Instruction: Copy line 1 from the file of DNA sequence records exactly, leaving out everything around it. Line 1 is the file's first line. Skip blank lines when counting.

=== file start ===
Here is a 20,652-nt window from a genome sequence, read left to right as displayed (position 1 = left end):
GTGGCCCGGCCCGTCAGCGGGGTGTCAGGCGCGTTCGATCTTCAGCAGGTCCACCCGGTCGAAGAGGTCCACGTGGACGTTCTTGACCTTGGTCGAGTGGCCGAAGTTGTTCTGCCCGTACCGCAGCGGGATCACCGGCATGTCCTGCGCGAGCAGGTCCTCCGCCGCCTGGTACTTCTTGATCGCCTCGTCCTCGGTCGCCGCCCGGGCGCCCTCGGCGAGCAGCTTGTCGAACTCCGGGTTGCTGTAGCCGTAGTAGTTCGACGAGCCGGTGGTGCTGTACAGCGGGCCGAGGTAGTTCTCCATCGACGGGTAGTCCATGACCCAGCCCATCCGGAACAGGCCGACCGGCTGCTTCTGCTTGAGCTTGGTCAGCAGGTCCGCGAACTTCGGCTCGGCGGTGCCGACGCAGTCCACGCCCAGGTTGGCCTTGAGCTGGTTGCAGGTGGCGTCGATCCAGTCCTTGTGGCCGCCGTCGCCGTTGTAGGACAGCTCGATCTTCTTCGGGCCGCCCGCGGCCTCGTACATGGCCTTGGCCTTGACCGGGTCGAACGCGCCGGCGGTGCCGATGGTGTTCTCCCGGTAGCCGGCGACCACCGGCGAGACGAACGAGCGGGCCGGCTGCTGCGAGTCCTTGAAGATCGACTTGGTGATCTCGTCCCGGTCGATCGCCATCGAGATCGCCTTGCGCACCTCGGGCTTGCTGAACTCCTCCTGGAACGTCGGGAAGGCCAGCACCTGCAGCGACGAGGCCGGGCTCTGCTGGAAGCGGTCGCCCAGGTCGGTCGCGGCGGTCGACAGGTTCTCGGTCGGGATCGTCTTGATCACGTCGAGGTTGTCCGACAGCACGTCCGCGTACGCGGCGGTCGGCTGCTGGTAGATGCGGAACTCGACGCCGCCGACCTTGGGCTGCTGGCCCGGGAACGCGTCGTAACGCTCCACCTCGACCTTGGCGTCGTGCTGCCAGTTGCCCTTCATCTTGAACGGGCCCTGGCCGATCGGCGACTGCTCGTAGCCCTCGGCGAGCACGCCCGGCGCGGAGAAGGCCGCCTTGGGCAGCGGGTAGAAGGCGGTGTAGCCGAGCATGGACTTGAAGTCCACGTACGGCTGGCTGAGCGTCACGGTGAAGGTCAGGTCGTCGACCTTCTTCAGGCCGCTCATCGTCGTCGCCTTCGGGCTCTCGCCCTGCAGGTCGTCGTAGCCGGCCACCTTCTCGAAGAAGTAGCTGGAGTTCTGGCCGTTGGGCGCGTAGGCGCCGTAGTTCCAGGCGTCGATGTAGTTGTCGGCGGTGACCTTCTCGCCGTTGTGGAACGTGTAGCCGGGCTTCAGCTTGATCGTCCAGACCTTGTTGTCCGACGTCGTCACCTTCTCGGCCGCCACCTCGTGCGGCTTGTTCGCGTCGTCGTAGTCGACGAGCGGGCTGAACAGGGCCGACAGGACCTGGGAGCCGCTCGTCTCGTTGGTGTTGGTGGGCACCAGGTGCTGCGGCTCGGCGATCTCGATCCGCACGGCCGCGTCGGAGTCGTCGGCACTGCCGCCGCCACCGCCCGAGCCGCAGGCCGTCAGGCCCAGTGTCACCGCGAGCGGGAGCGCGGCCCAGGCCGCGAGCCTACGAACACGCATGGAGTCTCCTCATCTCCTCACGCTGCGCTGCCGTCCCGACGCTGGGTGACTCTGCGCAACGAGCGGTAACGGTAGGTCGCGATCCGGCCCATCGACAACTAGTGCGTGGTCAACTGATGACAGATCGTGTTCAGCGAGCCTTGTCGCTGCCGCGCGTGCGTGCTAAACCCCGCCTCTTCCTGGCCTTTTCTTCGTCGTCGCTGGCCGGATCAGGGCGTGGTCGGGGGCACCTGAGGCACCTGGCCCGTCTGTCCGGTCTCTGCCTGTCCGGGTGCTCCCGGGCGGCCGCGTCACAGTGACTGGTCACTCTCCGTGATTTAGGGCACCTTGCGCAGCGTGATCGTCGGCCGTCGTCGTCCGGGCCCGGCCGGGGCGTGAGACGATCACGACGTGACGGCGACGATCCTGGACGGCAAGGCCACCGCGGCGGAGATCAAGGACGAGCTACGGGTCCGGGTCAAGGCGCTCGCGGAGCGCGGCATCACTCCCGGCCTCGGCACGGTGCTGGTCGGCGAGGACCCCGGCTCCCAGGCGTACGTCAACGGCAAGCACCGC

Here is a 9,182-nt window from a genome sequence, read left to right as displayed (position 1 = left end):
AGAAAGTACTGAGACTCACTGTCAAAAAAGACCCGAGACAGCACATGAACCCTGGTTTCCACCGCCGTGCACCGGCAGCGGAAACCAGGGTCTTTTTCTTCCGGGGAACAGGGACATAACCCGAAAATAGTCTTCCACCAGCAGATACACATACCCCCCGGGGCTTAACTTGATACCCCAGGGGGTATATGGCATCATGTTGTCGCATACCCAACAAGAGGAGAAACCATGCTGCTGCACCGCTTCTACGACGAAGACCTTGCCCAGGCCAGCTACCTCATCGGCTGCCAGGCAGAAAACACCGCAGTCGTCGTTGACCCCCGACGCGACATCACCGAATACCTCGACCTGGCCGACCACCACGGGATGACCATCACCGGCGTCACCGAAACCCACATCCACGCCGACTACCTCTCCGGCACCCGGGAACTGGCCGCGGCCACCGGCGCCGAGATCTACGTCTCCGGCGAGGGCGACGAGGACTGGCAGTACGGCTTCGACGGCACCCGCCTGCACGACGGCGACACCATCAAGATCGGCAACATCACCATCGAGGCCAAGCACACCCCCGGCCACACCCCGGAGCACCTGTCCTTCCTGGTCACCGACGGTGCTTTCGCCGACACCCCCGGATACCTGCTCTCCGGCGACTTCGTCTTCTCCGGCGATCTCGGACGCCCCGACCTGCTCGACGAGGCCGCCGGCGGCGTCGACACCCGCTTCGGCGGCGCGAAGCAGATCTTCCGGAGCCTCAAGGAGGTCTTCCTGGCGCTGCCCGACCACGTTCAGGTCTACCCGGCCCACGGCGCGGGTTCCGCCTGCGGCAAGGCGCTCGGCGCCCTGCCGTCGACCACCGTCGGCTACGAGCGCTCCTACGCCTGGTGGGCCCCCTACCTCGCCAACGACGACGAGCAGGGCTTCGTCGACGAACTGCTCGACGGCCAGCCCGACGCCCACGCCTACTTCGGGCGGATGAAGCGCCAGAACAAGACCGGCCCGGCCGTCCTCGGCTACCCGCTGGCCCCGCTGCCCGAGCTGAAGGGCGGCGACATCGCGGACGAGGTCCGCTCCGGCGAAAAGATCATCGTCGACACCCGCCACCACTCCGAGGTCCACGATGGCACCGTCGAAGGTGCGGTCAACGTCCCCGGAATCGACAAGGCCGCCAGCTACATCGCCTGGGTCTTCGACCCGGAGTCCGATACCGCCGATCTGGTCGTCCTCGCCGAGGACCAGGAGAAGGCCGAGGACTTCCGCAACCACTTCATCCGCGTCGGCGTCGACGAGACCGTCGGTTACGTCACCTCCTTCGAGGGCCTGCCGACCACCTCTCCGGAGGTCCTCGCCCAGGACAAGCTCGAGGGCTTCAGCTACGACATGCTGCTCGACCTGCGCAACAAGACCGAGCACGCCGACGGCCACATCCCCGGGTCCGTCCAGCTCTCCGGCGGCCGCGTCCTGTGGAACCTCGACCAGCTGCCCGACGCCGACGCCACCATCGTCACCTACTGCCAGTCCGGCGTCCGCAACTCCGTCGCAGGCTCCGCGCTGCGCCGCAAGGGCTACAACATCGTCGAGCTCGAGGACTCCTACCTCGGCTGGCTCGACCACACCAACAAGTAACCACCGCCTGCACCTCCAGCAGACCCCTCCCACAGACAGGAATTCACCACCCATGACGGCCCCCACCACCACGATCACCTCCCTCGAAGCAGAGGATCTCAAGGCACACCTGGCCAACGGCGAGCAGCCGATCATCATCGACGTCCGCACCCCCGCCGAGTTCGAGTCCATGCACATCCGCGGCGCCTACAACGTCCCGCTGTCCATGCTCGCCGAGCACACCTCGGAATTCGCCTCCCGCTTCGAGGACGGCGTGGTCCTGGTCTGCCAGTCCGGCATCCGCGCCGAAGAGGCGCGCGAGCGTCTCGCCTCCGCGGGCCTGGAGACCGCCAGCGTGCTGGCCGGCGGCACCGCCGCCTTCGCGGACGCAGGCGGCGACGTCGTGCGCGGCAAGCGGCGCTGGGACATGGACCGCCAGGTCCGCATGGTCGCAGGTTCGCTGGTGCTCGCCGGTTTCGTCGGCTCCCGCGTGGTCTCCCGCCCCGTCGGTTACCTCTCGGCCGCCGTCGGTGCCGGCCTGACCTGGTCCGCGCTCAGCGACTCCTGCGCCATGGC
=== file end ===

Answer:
Here is a 20,652-nt window from a genome sequence, read left to right as displayed (position 1 = left end):